Northern Ireland Secretary Brandon Lewis said on Tuesday he was “surprised to see that kind of terminology”, insisting supermarkets had already bought food supplies in advance.
Mr Lewis told Sky News: “Yes, I was surprised to see that kind of terminology there, particularly in light of the fact that obviously food supplies are for supermarkets.
“Food supplies are already bought a long way in advance so supermarkets are placing orders for many, many months down the line...and they’re working on today’s prices and what they’re buying for today is what we will be seeing in supermarkets in the period ahead.”
Appearing before the Commons Treasury Committee on Monday, Mr Bailey said food shortages caused by the conflict in Ukraine were a big concern.
“I’m afraid the one I’m going to sound I guess apocalyptic about is food,” he told MPs.
The Bank’s Governor added that after speaking with the Ukrainian finance minister at an International Monetary Fund meeting in Washington, future supplies of many staple foods were in doubt.
He said: “Two things the Ukrainian finance minister said, one is Ukraine does have food in store but it cannot get it out at the moment.
“Two, Ukraine is a major supplier of wheat, a major supplier of cooking oil, he was pretty optimistic about planting interestingly, but he said at the moment we have no way of shipping it out as things stand.
“That is a major worry and it is not just a major worry for this country, it is a major worry for the developing world as well. Sorry for being apocalyptic but that is a major concern.”
His comments came just days after a UN food chief warned that millions of people will die around the world if Mr Putin does not lift his blocking of Ukraine’s ports.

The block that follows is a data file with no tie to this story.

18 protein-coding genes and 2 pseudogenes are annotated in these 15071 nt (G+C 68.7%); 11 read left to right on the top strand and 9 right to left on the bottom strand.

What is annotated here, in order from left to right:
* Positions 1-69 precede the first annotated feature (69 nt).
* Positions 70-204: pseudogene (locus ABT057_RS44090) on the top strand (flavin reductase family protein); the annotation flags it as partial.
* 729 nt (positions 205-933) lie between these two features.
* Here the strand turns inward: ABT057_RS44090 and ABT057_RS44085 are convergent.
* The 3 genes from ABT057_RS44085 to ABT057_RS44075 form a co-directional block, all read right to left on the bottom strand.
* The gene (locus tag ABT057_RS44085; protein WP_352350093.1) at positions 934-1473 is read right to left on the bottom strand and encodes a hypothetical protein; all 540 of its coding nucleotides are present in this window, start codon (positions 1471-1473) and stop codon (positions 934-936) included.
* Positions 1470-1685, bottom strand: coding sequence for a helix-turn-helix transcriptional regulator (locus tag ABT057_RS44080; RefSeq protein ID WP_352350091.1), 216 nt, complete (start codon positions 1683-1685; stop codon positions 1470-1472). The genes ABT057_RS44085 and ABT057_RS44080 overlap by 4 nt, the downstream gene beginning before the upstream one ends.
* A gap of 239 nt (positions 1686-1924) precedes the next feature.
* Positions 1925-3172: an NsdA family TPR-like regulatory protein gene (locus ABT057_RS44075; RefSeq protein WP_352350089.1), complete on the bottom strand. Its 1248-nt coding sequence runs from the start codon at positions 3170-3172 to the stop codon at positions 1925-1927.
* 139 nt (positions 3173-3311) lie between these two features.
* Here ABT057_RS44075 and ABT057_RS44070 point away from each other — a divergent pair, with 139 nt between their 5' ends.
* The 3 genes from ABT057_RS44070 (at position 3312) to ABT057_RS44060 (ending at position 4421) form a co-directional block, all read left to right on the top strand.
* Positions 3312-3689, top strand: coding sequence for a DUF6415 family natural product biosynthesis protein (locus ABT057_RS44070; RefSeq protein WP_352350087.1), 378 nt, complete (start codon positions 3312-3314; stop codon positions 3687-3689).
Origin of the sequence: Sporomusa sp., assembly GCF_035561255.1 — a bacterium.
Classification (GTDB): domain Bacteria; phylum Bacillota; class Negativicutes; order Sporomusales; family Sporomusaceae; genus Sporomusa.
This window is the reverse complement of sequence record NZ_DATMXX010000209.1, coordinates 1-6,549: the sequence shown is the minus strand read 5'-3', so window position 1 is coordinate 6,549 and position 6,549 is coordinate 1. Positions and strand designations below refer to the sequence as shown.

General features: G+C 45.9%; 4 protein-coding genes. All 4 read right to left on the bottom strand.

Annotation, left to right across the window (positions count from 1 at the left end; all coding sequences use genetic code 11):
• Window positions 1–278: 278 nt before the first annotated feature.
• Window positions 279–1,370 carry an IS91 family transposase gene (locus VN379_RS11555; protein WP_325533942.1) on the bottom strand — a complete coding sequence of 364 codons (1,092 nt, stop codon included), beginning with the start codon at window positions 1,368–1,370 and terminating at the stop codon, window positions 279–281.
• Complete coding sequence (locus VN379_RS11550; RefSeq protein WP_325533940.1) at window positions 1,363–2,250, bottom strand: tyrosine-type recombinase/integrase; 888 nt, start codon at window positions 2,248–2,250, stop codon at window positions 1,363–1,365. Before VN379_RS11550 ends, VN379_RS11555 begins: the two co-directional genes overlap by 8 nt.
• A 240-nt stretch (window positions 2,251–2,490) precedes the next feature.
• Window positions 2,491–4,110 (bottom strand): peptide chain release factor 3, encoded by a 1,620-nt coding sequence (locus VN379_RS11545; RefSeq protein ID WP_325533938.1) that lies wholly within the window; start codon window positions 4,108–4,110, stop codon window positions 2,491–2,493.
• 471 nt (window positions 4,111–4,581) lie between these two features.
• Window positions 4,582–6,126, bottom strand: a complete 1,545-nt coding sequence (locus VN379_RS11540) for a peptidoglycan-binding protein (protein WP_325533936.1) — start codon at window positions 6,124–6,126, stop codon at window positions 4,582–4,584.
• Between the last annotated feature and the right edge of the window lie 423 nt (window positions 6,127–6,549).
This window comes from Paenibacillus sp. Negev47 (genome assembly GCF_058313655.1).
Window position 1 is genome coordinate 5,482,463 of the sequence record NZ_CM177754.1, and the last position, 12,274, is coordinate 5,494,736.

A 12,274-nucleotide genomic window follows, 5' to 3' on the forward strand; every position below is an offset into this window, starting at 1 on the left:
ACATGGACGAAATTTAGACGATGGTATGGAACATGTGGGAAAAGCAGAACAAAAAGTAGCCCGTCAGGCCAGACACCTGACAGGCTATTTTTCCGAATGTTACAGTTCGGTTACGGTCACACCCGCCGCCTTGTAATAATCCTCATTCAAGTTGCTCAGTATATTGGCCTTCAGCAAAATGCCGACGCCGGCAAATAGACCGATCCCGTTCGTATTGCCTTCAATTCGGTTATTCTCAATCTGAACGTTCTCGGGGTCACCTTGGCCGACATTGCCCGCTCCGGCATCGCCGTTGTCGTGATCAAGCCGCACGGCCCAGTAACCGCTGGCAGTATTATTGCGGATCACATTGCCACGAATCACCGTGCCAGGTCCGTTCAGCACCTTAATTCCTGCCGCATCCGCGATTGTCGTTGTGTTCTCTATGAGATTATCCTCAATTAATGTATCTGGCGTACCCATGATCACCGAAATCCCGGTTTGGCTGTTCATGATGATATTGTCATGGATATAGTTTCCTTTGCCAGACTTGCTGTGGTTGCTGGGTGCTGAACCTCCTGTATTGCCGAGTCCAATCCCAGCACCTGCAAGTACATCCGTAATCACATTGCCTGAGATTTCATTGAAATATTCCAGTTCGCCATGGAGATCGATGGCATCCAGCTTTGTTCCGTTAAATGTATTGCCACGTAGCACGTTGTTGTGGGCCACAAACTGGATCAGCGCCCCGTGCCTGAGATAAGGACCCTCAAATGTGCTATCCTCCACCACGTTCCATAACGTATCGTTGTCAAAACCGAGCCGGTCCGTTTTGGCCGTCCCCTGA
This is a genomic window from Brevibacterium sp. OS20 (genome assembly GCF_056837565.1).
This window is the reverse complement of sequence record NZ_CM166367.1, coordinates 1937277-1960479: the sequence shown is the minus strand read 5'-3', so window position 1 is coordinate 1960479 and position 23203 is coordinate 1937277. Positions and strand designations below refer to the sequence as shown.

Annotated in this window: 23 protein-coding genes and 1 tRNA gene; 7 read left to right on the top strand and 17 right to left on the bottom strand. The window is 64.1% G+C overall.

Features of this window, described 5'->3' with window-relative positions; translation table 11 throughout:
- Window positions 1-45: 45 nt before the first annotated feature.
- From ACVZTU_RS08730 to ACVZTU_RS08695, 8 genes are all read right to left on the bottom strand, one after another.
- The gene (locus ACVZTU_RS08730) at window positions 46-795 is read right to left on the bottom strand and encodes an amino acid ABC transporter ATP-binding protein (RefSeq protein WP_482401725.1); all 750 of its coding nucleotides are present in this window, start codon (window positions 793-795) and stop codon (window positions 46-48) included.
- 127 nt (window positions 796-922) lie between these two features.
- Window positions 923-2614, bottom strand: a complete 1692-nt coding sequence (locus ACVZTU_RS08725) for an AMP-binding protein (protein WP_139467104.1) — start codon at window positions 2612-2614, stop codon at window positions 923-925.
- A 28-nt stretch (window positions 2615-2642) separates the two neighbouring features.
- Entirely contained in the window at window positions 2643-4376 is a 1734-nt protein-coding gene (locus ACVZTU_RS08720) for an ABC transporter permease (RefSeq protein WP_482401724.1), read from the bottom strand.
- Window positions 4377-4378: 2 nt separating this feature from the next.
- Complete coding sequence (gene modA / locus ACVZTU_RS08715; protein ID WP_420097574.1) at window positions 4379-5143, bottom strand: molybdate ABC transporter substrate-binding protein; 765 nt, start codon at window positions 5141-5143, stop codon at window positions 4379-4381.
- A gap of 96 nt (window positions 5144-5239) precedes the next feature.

David Beasley, head of the United Nations World Food Programme, pleaded with the Russian president to end the blockade of Black Sea ports.
“Millions of people around the world will die because these ports are being blocked,” he warned.
He emphasised that the historic port of Odesa, which has come under heavy Russian bombardment, and other ports needed to be operational within the next two months to avoid catastrophe for Ukraine’s economy which is heavily focused on agriculture, recently accounting for just over 40 per cent of its exports.
Ukraine is among the top five global exporters for several vital agricultural products, including corn, wheat and barley, according to the US government, as well as being the top exporter of both sunflower oil and meal.
With energy prices already soaring, shortages of food could push up prices adding to the growing cost of living crisis.
Mr Lewis insisted the Government was taking actrion to support struggling households.
He said: “We are very, very conscious of the challenges that people are facing, both in the energy prices that we’re seeing when people are ...whether it’s filling up their car or filling up that they’re oil tank for their oil at home and that’s why that package of support is there and we will continue to do what we can while dealing with this global challenge.”